China’s HIV Epidemic could Hinge on Doctor Training
Jan. 4 (Futurity) -- Providing training and education to doctors on sexually transmitted infection can significantly reduce infection risk among patients, new research conducted in two Chinese provinces suggests.
The study was a randomized controlled trial of an intensive, customized training program for physicians in sexually transmitted infections.
Patients who saw a doctor who had received the training had a 38 percent lower chance of being infected with gonorrhea or chlamydia within the next nine months than patients of doctors who had not received the training.
“Our trial showed, for the first time, that providing systematic training about HIV and STI prevention, treatment, and behavioral counseling to physicians in China can lead to improved levels of knowledge among those physicians as well as lower levels of new STIs among their patients,” says lead author Don Operario, associate professor of behavioral and social sciences at Brown University. More
Chinese herbal innovation to fight HIV/Aids
Source: People Daily
The Tian Immunity Booster TIB, registered by Pharmacy and Poisons Board under Kenyan Ministry of Health was invented by Professor Tian Shengxun and is said to be providing a new and effective approach to support those affected by HIV/Aids. Used therapeutically for the the last 20 years, the doctor says patients using TIB can survive for more than 12 years.
Research on TIB by Dr Josef Schneider at Freiburg University in Germany and a similar study by Dr Peter Nara of Biological Mimetics Incorporated in Maryland State (USA) shows that the drug can reverse HIV/Aids symptoms. More
Over 12,000 receive TCM HIV/AIDS treatment in Yunnan
KUNMING, Jan. 5 (Xinhua) -- Around 12,800 people living with HIV/AIDS (PLWHA) in southwest China's Yunnan Province have benefited from a traditional Chinese medicine (TCM) project over the past decade, the local government said Tuesday.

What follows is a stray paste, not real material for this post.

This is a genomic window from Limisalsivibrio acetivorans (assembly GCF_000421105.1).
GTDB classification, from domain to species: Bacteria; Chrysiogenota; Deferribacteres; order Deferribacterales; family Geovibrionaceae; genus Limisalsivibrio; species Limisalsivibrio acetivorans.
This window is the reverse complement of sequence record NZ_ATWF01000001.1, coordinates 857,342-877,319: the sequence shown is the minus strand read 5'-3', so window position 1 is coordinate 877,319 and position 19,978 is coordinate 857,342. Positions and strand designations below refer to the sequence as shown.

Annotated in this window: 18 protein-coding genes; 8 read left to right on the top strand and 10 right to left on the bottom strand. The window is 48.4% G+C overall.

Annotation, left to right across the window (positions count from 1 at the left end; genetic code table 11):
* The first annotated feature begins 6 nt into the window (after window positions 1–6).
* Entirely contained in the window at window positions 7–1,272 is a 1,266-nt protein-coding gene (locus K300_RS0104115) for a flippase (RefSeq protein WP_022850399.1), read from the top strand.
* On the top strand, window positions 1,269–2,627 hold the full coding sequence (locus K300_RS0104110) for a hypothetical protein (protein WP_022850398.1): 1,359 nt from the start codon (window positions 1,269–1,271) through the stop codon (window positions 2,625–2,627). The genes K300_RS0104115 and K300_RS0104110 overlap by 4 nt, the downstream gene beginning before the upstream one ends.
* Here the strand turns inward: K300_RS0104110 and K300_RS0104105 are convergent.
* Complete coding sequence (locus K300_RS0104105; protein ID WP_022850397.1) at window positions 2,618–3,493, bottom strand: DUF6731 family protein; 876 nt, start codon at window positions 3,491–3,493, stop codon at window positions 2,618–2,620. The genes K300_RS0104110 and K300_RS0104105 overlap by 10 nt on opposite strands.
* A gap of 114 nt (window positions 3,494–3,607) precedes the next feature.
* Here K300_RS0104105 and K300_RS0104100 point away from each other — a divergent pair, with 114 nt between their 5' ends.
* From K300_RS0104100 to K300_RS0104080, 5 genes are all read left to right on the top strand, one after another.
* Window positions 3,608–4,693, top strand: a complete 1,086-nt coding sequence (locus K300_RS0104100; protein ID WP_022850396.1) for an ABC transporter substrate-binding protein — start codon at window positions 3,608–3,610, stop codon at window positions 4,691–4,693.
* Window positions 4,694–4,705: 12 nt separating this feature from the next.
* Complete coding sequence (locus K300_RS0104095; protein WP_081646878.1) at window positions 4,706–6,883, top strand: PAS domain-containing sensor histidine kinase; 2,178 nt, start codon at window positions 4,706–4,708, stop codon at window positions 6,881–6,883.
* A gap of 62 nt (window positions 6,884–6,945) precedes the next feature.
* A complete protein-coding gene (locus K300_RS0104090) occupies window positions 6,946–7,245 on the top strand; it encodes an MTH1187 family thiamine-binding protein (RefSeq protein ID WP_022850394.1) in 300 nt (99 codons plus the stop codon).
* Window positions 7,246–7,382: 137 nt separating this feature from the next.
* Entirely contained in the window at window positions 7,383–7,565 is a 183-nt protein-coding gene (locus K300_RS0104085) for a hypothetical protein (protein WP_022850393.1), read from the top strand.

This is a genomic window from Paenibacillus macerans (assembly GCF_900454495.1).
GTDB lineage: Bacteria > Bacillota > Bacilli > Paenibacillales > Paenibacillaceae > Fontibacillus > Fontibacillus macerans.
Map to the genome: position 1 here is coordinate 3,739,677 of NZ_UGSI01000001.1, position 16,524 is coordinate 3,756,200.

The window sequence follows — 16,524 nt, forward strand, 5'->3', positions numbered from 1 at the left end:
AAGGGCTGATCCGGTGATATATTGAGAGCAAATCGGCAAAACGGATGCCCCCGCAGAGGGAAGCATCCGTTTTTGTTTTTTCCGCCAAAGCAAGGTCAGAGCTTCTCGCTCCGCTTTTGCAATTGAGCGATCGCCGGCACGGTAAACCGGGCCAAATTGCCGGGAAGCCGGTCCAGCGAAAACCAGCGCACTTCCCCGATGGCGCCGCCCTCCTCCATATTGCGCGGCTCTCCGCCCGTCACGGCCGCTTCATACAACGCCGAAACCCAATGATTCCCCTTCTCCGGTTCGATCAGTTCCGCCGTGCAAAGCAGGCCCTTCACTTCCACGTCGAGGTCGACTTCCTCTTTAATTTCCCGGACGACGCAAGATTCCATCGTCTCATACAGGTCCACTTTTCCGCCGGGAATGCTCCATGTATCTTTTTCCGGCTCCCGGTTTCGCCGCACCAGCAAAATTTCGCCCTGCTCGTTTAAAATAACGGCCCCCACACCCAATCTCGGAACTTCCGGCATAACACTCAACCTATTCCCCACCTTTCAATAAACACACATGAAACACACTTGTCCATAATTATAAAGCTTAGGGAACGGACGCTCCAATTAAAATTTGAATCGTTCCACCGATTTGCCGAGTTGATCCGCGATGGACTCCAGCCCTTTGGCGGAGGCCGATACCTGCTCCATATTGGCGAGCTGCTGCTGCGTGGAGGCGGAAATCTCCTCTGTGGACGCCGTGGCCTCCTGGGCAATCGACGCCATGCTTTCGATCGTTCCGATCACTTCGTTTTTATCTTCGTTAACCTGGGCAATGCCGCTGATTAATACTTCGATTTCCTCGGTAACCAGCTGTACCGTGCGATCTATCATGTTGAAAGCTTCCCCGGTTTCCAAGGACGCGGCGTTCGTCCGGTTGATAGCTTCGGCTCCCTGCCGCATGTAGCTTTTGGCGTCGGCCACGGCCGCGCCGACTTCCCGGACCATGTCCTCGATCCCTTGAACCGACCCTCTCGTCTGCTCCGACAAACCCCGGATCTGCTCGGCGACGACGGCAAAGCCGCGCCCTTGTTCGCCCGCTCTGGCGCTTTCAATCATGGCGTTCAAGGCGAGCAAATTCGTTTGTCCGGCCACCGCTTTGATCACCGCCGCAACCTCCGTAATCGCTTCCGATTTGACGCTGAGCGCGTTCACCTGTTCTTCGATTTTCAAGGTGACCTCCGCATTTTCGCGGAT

Jiang Xu, deputy head of the province's TCM administration, said the pilot project, which was launched in June 2005, includes a combination of TCM and antiviral therapies as well as herbal remedies, which suppress the virus load and help the immune system.
After comparing data collected from 1,131 PLWHA before and after the TCM treatment, Jiang said more than 40 percent gained weight and 18 percent reported fewer colds.
"TCM treatment can strengthen the immune system and alleviate symptoms such as fever, cough and diarrhea," said He Lisheng, head of Yunnan Academy of Chinese Medicine.
There were 575,000 PLWHA in China by the end of October. Of that number, 87,634 were living in Yunnan.
PharmaPoint: Human Immunodeficiency Virus (HIV) - Global Drug Forecast and Market Analysis to 2023
NEW YORK, Dec. 30, 2015 /PRNewswire/ -- PharmaPoint: Human Immunodeficiency Virus (HIV) - Global Drug Forecast and Market Analysis to 2023.
Human immunodeficiency virus (HIV) is a retrovirus that infects the cells of the immune system, destroying or impairing their function. As the infection progresses, the immune system becomes increasingly weaker, making the infected person more susceptible to other infections. Since the first anti-HIV drug, GlaxoSmithKline's (GSK's) Retrovir (azidothymidine), was approved in 1987, major improvements have been made in the field of antiretroviral therapy (ART). This rapid progress has been headlined by the emergence of once-daily, single-tablet regimens (STRs) such as Gilead Science's Atripla (efavirenz/emtricitabine/tenofovir disoproxil fumarate [TDF]), which offer patients an unparalleled level of convenience.
GlobalData projects the global HIV marketplace - which, for the purposes of this report, comprises nine major pharmaceutical markets ( US , France, Germany, Italy, Spain, UK, Japan, Brazil, China) - to experience modest growth during the forecast period. This growth will be driven primarily by the highly anticipated arrivals of novel integrase inhibitor- (INI-) and protease inhibitor- (PI-) based STRs, which include ViiV Healthcare's Triumeq (dolutegravir/abacavir/lamivudine), Gilead's Quad 2 (elvitegravir/cobicistat/emtricitabine/tenofovir alafenamide fumarate [TAF]), and Gilead's and Janssen's darunavir/cobicistat/emtricitabine/TAF. Nevertheless, looming patent expiries of high-grossing branded drugs in the US, 5EU (France, Germany, Italy, Spain, UK), and Japan, along with compulsory licensing and generic erosion in Brazil and China, are expected to curtail market growth.